The narrow approach adopted by the Commission has significant implications owing to the wide scope of Section 54 and the effect of notifications issued under it on public interest.

 

Analysis

Retrospective application implies that the particular law is applicable for a period prior to the period of its coming into force. The question of conferring retrospective application to a statute is generally decided on the basis of the wording of the particular statute.[6] If the statute’s wording reveals that it is clarificatory in nature, that is, that it does not alter the substantive rights and liabilities which have already incurred, it can be retrospectively applied. On the flipside, if the statute brings about a substantive change in the law, it is presumed to not have a retrospective effect.[7]

However, it is pertinent to note that there is no invariable rule dictating that a statute can be retrospectively applied only when its wording provides for such a construction.[8] A particular law can also be conferred retrospective application when the intention of the Legislature mandates so[9] and in such cases. the court is duty bound to honour this intention.[10] This intention has to be read inasmuch as the external manifestations of purpose[11] and the reasons behind its enactment[12].

The Legislature, whilst exercising its powers under Section 54 of the Competition Act, 2002, has favoured a lenient approach towards enterprises entering combinations. This is evident from the changes in law hereinafter enumerated:

  1. A Twofold increase in thresholds under section 5 of the Competition Act[13],
  2. An increase from 15% to 25% of the threshold for the exemption from notification under Item 1, Schedule 1[14],
  3. Introduction of the ‘de minimis’ exemption[15] and the subsequent increase in the value of assets of target enterprise from 250 crores to 350 crores[16],
  4. Increase in time-limit for notifying proposed combination from 7 days to 30 days[17], and
  5. Ensuing discontinuation of the want of notice for a proposed combination.[18]

According to the notification, the relevant assets and turnover of only the part(s) of the target enterprise which is being acquired instead of the whole of the target enterprise are to be now considered for the Section 5 threshold while applying the ‘de minimis’ exemption[19].

All the changes illustrated above clearly depict the external manifestation of the legislative intent, which is increasingly inclined towards bestowing leniency to the enterprises entering into combinations. Thus, the benevolent effect derived from the retrospective application of the notification can be read into the intention of the legislation behind the notification.

Moreover, in cases where a legislation confers benefit on some persons without detriment to other persons, and where conferring such benefits appears to be the object of the legislators[20], there is a presumption that such a legislation warrants retrospective application[21]. If the current notification is retrospectively applied, the enterprises which were caught midway in their transactions at the time of the passing of the notification will be clearly benefitting from it without a detriment to any other enterprise or person.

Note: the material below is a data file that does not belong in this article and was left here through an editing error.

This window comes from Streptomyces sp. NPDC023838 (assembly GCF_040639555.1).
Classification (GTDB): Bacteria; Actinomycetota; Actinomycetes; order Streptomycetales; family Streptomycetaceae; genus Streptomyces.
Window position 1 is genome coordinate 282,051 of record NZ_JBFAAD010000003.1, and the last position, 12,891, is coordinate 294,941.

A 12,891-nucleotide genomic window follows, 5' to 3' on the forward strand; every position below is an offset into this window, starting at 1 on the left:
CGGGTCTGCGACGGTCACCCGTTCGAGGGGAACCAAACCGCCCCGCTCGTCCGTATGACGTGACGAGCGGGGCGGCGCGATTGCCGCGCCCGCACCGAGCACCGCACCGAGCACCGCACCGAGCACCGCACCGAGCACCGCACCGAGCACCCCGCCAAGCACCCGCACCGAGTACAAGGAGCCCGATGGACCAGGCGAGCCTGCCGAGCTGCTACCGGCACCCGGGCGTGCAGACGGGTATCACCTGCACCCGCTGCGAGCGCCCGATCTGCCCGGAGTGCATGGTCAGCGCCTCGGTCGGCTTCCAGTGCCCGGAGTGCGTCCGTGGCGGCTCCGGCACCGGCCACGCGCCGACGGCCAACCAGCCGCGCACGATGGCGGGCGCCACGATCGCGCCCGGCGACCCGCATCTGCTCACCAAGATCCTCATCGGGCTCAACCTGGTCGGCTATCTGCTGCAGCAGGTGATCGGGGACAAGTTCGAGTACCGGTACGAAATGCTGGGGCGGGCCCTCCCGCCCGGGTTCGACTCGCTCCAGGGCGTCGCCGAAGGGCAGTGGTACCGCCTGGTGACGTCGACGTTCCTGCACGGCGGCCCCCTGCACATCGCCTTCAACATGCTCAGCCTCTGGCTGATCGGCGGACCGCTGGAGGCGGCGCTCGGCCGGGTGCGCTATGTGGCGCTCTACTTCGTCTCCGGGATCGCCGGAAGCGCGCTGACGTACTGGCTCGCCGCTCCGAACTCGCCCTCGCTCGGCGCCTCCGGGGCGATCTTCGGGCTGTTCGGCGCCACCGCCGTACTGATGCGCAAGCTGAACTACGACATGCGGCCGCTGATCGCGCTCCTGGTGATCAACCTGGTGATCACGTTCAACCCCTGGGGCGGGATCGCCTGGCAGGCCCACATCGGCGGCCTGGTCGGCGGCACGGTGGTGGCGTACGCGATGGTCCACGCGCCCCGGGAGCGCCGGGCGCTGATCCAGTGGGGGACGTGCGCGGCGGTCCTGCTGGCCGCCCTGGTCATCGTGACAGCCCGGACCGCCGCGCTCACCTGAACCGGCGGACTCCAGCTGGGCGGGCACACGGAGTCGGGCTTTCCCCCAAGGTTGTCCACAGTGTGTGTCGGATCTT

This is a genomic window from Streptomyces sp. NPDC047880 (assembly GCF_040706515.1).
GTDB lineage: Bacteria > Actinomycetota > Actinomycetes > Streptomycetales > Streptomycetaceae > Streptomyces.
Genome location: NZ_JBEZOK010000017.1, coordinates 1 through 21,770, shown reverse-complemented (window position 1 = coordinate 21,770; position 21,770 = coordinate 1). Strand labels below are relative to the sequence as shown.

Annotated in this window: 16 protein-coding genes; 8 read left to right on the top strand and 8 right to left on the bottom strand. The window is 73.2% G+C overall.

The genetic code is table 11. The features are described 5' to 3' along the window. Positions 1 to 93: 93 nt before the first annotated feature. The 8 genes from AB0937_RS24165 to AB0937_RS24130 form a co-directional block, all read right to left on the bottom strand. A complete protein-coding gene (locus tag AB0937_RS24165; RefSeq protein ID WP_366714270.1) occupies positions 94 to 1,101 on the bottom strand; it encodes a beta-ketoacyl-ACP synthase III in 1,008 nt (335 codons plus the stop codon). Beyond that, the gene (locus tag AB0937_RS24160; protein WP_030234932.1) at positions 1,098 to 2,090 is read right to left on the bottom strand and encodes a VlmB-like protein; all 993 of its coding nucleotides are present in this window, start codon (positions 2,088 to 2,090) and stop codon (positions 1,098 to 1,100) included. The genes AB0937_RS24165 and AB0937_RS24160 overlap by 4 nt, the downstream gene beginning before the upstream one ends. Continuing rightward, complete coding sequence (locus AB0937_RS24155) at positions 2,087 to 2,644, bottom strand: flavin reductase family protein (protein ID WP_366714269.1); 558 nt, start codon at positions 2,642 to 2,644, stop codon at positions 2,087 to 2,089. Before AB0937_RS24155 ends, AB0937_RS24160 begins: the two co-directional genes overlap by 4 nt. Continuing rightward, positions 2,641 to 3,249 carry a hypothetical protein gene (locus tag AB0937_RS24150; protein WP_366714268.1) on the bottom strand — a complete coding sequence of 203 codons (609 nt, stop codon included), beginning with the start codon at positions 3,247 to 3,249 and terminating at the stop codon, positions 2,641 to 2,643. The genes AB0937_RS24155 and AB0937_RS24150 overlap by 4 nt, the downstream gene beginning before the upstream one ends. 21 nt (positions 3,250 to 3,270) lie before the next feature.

Conclusion

In light of the above factors which are, firstly, the intention of the legislature and secondly, the fact that the current notification conferred benefit to a number of enterprises without being detriment to others, it can be certainly concluded that the notification can be retrospectively applied.

This reasoning can further be extended and applied in cases of the similar nature, i.e., where the factors such as the wording, intention and conferment of benefit by it warrant a retrospective application.


[1] S.O. 2828(E) MCA notification dated 30th August, 2017. http://www.mca.gov.in/Ministry/pdf/Notification_31082017.pdf.

[2] S.O. 675(E) MCA notification dated 4th March, 2016. https://www.cci.gov.in/sites/default/files/notification/SO%20673%28E%29-674%28E%29-675%28E%29.pdf.

[3] S.O. 3641(E) MCA notification dated 11th December, 2013. http://www.mca.gov.in/Ministry/pdf/so3641_11122013.pdf.

[4] ITC Limited/Johnson and Johnson, Combination Registration No. C-2017/02/485, order dated 11th December, 2017 https://www.cci.gov.in/sites/default/files/Notice_order_document/Order%20under%20Section%2043A.pdf.

[5] S.O. 988(E) MCA notification dated 27th March, 2017. https://www.cci.gov.in/sites/default/files/notification/S.O.%20988%20%28E%29%20and%20S.O.%20989%28E%29.pdf.

[6] Union of India v. Raghubir Singh, AIR 1989 S.C. 1933.

[7] Union of India and Others v. IndusInd Bank Limited and Others, (2016) 9 SCC 720.

[8] Mithilesh Kumari v. Prem Behari Khare, AIR 1989 S.C. 1247.

[9] J. P. Bansal v. State of Rajasthan, AIR 2003 S.C. 1405.

[10] Id.

[11] United Bank of India, Calcutta v. Abhijit Tea Co. Pvt. Ltd., AIR 2000 S.C. 2957.

[12] Utkal Contractors and Joinery Pvt. Ltd. v. State of Orissa, AIR 1987 S.C. 1454.

[13] Supra note 2.

[14] The Competition Commission of India (Procedure in regard to the transaction of business relation to combinations) Amendment Regulations, 2012, No. 1, Acts of Parliament, 2012.

[15] S.O. 479(E) MCA notification dated 4th March 2011. http://cci.gov.in/sites/default/files/notification/SO479%28E%29%2C480%28E%29%2C481%28E%29%2C482%28E%29240611.pdf.

[16] Supra note 2.

[17] The Competition (Amendment) Act, 2007, No. 39, Acts of Parliament, 2007.

[18] S.O. 2039(E) MCA notification dated 29th June 2017. http://cci.gov.in/sites/default/files/notification/S.O.%202039%20%28E%29%20-%2029th%20June%202017.pdf.

[19] Supra note 5.

[20] L’Office Cherifien des Phosphates v. Yamashita-Shinnihon Steamship Company Limited, (1994) 1 A.C. 486.

[21] Commissioner of Income Tax v. Vatika Township Private Limited, (2015) 1 S.C.C. 1.